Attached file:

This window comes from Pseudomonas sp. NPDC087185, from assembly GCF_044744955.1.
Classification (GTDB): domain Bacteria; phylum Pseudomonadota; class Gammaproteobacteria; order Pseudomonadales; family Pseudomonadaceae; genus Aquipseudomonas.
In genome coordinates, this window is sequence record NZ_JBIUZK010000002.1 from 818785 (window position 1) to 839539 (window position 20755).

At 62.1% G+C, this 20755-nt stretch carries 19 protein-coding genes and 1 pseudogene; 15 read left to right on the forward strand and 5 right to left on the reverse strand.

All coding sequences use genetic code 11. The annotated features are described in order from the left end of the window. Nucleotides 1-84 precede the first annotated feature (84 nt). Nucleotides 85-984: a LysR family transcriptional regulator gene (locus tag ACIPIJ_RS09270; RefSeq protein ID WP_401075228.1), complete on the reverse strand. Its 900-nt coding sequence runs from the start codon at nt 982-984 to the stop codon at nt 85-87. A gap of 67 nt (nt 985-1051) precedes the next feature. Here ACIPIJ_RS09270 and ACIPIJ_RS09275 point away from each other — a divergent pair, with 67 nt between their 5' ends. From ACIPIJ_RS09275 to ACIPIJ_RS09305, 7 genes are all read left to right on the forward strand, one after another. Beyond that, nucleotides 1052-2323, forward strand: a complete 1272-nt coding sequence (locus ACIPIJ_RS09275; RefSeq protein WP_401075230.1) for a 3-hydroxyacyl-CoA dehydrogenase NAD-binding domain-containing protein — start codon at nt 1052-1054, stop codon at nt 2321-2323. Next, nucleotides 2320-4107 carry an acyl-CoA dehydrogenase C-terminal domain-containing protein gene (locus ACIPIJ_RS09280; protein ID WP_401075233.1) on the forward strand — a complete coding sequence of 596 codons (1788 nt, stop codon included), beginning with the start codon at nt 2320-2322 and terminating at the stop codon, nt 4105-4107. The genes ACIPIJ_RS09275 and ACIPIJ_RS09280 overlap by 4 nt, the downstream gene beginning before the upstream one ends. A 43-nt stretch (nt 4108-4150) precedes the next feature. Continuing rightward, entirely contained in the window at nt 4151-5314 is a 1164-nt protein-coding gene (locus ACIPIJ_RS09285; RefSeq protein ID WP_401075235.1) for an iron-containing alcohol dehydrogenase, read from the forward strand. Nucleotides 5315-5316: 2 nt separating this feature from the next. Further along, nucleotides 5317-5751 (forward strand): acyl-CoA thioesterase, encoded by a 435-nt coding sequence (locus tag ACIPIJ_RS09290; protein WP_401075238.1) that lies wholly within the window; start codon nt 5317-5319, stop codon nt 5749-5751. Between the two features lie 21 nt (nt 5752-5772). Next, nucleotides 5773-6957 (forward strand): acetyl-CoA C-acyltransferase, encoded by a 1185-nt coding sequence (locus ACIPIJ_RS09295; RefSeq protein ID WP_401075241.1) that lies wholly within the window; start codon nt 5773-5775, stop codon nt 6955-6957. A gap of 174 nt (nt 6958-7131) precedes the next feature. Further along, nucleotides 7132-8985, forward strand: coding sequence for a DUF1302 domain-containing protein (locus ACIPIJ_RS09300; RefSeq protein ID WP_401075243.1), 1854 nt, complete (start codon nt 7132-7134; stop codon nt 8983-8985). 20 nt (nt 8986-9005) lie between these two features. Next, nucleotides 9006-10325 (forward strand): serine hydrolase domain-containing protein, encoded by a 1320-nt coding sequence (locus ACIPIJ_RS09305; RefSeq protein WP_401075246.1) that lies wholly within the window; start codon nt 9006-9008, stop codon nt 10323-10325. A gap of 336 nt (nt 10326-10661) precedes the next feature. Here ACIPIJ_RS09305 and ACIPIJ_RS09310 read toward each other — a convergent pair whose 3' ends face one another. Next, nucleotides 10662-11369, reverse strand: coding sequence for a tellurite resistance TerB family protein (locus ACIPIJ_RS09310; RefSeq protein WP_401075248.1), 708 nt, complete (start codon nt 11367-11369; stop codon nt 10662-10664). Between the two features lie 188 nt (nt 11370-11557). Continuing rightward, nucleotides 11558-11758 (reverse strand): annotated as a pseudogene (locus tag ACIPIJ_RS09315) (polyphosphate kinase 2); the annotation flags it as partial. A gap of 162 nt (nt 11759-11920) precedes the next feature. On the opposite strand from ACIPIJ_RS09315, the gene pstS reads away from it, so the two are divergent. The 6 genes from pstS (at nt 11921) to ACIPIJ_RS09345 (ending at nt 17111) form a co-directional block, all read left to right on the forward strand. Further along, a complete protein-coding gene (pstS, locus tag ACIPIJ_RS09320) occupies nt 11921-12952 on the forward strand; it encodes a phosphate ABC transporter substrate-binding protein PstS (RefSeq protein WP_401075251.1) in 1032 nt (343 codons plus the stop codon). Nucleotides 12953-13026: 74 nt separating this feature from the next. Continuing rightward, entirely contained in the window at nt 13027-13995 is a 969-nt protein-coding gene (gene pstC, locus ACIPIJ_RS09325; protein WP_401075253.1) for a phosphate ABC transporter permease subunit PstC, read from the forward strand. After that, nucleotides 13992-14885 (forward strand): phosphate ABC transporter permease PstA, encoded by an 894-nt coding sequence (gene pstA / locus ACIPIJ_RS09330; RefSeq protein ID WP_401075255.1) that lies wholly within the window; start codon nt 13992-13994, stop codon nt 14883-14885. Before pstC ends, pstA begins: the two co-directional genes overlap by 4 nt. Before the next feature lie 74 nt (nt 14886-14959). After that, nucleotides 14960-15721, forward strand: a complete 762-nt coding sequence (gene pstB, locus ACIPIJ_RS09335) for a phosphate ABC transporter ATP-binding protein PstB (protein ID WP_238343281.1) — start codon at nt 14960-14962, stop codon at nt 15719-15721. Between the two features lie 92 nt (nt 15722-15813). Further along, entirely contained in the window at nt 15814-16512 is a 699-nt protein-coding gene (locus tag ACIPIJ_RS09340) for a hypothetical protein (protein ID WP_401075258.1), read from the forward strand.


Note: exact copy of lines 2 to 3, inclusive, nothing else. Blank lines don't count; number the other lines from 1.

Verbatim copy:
Classification (GTDB): domain Bacteria; phylum Pseudomonadota; class Gammaproteobacteria; order Pseudomonadales; family Pseudomonadaceae; genus Aquipseudomonas.
In genome coordinates, this window is sequence record NZ_JBIUZK010000002.1 from 818785 (window position 1) to 839539 (window position 20755).